Gerber is a speech language pathologist, and her chapter in Carole’s book is an education into both the challenges of adapting communication to different abilities and into Carole’s determination. With Gerber, Carole learned to speak again from the ground up — practicing how her lips and tongue needed to work together to form a “b” sound — and began writing creatively again. It was all more than Gerber’s training had led her to believe was possible. When Carole started jotting out the chapters of her memoir with Gerber, Gerber was amazed that Carole had more or less already written the book in her head. “I was so shocked. She just rattled off the names of the chapters,” Gerber said. Each chapters came out with a full narrative arc, Gerber stated. It was surprising, “how much of the story was trapped in there,” she added. Carole explained she had been thinking — and dreaming — a lot about her story. She faced barriers to expressing herself, but Carole’s writing suggests that she is still the sharp-minded woman whose writing impressed DeGrazia as a student. How did it feel to put her story out into world? “Relief,” Carole said.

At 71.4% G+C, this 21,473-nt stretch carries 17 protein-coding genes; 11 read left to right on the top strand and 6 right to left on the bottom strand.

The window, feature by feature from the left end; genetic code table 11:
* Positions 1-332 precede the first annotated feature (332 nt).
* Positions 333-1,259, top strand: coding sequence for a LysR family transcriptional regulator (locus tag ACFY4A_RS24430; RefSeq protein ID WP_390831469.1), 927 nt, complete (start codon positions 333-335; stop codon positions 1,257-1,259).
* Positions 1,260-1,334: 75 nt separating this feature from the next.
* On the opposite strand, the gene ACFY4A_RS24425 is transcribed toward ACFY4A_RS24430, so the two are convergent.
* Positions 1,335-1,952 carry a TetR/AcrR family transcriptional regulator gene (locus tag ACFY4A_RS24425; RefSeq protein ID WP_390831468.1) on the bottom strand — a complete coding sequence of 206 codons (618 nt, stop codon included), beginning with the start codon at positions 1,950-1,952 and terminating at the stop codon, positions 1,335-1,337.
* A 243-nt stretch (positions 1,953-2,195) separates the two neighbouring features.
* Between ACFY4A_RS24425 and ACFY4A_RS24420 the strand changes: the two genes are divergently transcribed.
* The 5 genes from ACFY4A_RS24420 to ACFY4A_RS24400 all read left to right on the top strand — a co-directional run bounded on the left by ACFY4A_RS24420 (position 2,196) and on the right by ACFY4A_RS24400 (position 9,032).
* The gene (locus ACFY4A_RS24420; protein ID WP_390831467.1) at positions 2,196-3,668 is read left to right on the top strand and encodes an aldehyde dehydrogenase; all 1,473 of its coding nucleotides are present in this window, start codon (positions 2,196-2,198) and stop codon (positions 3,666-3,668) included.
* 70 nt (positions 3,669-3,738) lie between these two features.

Carole’s book doesn’t simply hand the full picture of her story to readers. They need to gather it up. The book contains chapters of memoir written by Carole, selected poems from decades of writing, snippets from her journal, and sections written by DeGrazia and Gerber. Each are mosaic pieces in a portrait. Readers slowly gain a fuller understanding of the significance of riding in Carole’s life after reading a eulogy for Hans, a 1994 journal entry in which Carole wonders whether a flaw in her riding technique is linked to her psyche, and poems that use horses as a point of reference for wide-ranging topics. Gerber said that, as she re-reads Carole’s writing, she is still connecting dots about Carole’s life.